• Chemical PropertiesColorless, fuming, caustic liquid, that water converts into a crystalline solid, SnCl4?5H2O.Keep well stoppered. Soluble in cold water, alcohol, carbon disulfide; decomposed by hot water.
  • Chemical PropertiesTin tetrachloride is a colorless fuming liquid.
  • Chemical PropertiesStannic chloride is a white to yellow powder with a faint odor of HCl.
  • Physical propertiesColorless fuming liquid; corrosive; density 2.234 g/mL; freezes at -33°C; boils at 114.15°C; critical temperature 318.75°C; critical pressure 37.98 atm; critical volume 351 cm3/mol; soluble in cold water, evolving heat; decomposed by hot water; soluble in alcohol, benzene, toluene, chloroform, acetone and kerosene
    The pentahydrate is a yellowish-white crystalline solid or small, fused lumps; faint odor of HCl; density 2.04 g/cm3; decmposes at 56°C; very soluble in water; soluble in ethanol.
  • UsesElectroconductive and electroluminescent coatings, mordant in dyeing textiles, perfume stabilization, manufacture of fuchsin, color lakes, ceramic coatings, bleaching agent for sugar, stabilizer for certain resins, manufacture of blueprint and other sensitized papers, other tin salts, bacteria and fungi control in soaps
  • PreparationTin(II) chloride is prepared by dissolving tin in hydrochloric acid followed by evaporation of the solution and crystallization.
  • DefinitionOften sold in the form of the double salt with sodium chloride: Na2SnCl6?H2O.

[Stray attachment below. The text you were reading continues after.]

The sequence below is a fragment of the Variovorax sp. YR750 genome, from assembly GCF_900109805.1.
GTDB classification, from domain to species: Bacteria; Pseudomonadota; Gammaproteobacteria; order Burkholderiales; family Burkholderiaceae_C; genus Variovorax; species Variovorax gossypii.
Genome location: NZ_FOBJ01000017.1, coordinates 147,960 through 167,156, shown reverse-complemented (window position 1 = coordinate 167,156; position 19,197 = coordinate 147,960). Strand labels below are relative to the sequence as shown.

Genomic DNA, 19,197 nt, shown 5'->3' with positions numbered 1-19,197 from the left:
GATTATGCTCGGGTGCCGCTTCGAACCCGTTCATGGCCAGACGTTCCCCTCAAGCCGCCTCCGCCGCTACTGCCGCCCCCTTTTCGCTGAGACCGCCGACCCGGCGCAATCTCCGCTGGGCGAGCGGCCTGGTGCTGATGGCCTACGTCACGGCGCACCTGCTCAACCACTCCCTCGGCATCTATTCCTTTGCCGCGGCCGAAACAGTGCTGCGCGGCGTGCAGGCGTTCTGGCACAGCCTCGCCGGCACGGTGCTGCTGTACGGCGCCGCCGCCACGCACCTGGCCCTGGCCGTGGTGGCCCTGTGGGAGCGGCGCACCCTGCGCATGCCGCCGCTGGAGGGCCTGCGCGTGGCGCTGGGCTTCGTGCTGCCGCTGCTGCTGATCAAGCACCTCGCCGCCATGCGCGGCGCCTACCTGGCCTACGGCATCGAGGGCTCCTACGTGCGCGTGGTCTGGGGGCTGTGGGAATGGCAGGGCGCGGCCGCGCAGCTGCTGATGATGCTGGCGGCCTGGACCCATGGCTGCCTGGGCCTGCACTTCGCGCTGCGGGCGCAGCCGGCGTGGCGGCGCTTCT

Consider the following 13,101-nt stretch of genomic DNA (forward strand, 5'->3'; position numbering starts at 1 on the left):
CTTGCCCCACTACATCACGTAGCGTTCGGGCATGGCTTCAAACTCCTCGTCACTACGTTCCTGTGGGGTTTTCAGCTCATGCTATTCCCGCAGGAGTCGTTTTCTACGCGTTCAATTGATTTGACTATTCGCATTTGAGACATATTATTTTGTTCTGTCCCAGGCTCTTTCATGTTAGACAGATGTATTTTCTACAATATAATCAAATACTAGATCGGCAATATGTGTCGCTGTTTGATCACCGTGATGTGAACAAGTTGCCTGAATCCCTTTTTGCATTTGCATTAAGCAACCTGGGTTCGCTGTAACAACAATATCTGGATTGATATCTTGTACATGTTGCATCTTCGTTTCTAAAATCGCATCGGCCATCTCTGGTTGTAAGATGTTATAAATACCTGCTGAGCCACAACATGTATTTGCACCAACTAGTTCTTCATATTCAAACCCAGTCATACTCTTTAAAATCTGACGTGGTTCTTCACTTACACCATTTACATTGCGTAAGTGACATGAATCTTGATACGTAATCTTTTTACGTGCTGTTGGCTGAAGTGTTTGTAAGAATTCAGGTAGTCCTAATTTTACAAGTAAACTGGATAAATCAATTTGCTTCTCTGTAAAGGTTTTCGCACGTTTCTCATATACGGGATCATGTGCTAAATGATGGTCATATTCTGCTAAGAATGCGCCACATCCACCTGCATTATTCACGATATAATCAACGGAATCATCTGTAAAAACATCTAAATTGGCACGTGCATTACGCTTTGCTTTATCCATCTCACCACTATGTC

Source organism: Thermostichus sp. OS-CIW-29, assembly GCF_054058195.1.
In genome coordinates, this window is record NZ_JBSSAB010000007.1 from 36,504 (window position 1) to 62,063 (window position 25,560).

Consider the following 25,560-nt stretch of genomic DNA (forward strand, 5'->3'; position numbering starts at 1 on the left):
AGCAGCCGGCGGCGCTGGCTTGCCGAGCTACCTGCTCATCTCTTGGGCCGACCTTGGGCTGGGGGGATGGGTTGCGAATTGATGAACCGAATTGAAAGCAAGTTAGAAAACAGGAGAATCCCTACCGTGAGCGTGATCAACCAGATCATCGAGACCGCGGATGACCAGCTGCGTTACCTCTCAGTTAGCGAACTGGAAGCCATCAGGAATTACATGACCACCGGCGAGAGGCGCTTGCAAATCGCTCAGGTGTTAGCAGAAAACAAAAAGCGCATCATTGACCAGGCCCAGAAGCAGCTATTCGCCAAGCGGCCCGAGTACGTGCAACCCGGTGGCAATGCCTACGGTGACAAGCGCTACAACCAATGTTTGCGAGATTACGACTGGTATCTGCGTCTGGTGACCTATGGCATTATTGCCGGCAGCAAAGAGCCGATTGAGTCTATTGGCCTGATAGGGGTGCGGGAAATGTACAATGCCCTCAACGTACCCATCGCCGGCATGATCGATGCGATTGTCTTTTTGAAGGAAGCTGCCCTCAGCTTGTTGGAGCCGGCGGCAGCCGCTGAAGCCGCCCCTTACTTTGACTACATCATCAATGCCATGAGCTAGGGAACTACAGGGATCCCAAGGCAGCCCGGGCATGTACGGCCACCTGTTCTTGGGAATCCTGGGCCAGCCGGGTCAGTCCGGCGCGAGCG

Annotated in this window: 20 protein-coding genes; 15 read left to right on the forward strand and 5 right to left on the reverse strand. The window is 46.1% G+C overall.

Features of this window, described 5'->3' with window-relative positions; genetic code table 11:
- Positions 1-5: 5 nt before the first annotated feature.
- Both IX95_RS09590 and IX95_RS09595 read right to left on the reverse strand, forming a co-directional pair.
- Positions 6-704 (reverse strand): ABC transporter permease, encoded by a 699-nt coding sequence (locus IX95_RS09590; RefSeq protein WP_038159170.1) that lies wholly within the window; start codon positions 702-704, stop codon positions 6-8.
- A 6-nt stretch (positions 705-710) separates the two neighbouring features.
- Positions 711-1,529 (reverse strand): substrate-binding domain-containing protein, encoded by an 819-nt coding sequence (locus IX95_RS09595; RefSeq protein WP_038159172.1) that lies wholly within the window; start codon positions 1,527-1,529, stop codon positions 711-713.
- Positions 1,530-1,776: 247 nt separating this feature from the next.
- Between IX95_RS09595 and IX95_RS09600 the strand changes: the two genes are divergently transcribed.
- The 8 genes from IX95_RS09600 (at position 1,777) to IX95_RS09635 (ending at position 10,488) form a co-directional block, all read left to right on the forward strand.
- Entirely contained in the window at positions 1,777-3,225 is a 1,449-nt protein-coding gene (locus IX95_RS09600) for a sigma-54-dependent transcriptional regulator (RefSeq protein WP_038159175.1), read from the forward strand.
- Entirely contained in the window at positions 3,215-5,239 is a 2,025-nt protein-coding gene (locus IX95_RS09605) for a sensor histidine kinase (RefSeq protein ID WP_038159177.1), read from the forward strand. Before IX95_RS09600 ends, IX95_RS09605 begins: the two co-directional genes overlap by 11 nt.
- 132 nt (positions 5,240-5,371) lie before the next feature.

• Air & Water ReactionsFumes in moist air. Reacts with water to form Hydrochloric Acid in dense white fumes [Merck 11th ed. 1989].
  • Reactivity ProfileAcidic salts, such as STANNIC CHLORIDE, are generally soluble in water. The resulting solutions contain moderate concentrations of hydrogen ions and have pH's of less than 7.0. They react as acids to neutralize bases. These neutralizations generate heat, but less or far less than is generated by neutralization of inorganic acids, inorganic oxoacids, and carboxylic acid. They usually do not react as either oxidizing agents or reducing agents but such behavior is not impossible. Many of these compounds catalyze organic reactions (ethylene oxide polymerization). Combination of the chloride with turpentine is strongly exothermic, and may lead to ignition, [Mellor, 1941, Vol. 7, 446].
  • HazardEvolves heat on contact with moisture. Corrosive liquid
  • Health HazardCORROSIVE and/or TOXIC; inhalation, ingestion or contact (skin, eyes) with vapors, dusts or substance may cause severe injury, burns or death. Fire will produce irritating, corrosive and/or toxic gases. Reaction with water may generate much heat that will increase the concentration of fumes in the air. Contact with molten substance may cause severe burns to skin and eyes. Runoff from fire control or dilution water may cause pollution.